For this year’s art gallery at Mo*Con, we have a few artists making their debut showings. One of them is photography Kristin Fuller. Here’s a brief description of her powerful project, Ascension. It’s a moving piece that spoke to me.

A photo essay by Kristin Elizabeth Fuller

In my most recent project, “Ascension”, I have been exploring the spirituality of the desert. Desert Spirituality is rooted in the idea that in the desert places of our lives; in the barrenness and brokenness of our souls and the empty places of our planet; there in solitude as we seek God, we will find what is most true and real in the world. As we empty and expose ourselves we will find God reshaping our identity and our perceptions. I am fascinated by the idea that as we retreat into a desert environment (whether literal desert or quiet sanctuaries found throughout our daily lives) we find ourselves stripped of our emotional baggage, quietly refocused and more attuned to our environments. How is it that as we step away and disengage from the world around us and enter into the solitude of the desert we then find ourselves more aware and cognizant of what is real when we return?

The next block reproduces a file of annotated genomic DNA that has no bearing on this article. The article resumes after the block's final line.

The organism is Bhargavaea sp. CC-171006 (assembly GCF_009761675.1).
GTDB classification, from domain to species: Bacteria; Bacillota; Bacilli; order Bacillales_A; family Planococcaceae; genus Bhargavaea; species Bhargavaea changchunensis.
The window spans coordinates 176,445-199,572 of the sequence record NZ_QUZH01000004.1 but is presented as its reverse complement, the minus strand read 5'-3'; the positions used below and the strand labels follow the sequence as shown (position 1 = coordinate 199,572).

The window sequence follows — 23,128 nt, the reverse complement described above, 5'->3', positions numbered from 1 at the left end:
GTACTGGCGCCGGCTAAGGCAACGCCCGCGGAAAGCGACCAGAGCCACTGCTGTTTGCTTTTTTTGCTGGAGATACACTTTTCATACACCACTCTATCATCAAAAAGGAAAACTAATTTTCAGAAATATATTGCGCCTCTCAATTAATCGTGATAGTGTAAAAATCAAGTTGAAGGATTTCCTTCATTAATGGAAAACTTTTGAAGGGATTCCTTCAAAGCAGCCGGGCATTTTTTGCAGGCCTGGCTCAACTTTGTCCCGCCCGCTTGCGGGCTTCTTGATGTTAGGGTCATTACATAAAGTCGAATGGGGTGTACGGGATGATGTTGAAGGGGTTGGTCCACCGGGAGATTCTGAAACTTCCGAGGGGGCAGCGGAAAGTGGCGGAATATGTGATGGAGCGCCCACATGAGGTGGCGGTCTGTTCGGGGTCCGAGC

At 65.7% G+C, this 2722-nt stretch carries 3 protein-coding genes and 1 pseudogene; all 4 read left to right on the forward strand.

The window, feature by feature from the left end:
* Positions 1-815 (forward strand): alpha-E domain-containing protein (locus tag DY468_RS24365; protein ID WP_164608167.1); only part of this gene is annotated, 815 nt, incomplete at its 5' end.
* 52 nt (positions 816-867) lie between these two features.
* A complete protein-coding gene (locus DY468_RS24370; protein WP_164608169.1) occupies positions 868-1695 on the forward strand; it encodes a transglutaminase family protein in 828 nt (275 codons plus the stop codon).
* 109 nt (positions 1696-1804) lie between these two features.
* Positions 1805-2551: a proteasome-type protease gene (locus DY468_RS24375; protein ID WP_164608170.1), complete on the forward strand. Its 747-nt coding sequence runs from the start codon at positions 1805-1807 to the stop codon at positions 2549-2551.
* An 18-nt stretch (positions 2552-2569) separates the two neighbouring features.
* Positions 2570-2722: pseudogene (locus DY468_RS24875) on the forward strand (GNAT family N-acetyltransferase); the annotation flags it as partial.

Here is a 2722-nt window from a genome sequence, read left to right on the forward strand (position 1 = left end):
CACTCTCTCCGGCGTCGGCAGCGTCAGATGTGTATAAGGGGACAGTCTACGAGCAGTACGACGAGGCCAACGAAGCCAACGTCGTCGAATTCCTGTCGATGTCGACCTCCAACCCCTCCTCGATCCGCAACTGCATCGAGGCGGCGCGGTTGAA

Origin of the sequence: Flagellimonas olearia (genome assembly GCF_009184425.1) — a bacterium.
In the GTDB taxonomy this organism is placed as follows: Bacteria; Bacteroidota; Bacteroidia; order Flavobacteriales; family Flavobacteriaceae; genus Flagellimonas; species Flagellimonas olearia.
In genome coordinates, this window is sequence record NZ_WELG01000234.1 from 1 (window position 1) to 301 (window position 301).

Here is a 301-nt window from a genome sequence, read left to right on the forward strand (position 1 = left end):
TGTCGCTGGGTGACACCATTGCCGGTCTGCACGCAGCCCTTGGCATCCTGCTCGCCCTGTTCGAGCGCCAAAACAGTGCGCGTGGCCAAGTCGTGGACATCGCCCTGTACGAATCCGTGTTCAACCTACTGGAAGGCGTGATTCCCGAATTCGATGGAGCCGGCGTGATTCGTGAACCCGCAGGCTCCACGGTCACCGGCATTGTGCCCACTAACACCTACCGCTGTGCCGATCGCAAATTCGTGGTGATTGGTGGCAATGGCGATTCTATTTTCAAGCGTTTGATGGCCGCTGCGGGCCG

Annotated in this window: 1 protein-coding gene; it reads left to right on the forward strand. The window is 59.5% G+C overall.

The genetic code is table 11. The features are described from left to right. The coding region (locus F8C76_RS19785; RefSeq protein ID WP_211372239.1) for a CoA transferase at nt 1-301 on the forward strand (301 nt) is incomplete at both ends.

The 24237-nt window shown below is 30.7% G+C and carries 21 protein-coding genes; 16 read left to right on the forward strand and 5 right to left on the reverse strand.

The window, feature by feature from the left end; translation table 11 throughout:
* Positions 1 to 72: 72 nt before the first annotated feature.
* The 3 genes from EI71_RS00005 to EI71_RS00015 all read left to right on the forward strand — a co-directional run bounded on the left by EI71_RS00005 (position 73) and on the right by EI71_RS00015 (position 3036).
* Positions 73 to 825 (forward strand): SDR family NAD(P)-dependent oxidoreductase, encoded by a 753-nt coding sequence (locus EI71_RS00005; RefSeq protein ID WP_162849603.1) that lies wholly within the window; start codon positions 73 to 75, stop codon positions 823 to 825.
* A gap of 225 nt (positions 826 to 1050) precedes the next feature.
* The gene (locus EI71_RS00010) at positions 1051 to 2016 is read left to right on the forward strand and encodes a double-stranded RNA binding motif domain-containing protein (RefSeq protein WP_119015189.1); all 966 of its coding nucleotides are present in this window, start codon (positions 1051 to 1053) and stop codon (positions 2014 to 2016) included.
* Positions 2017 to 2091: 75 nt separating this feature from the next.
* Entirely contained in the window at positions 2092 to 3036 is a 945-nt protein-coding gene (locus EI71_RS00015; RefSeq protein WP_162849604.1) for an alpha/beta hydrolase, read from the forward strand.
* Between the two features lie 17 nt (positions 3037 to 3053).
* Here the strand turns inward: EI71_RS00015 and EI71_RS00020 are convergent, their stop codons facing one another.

This project, “Ascension”, began while on a 60 mile backpacking trip through the Pariah Canyon in northern Utah. About 2/3rds of the way along the trek, while approaching one of the highest and most picturesque parts of this journey, I photographed my subjects entering into the metaphorical (and literal) desert experience: observing, choosing to enter, struggling to find rest, battling to let go of illusions and find their true selves, entering into solitude, into worship, leaving a piece of themselves behind.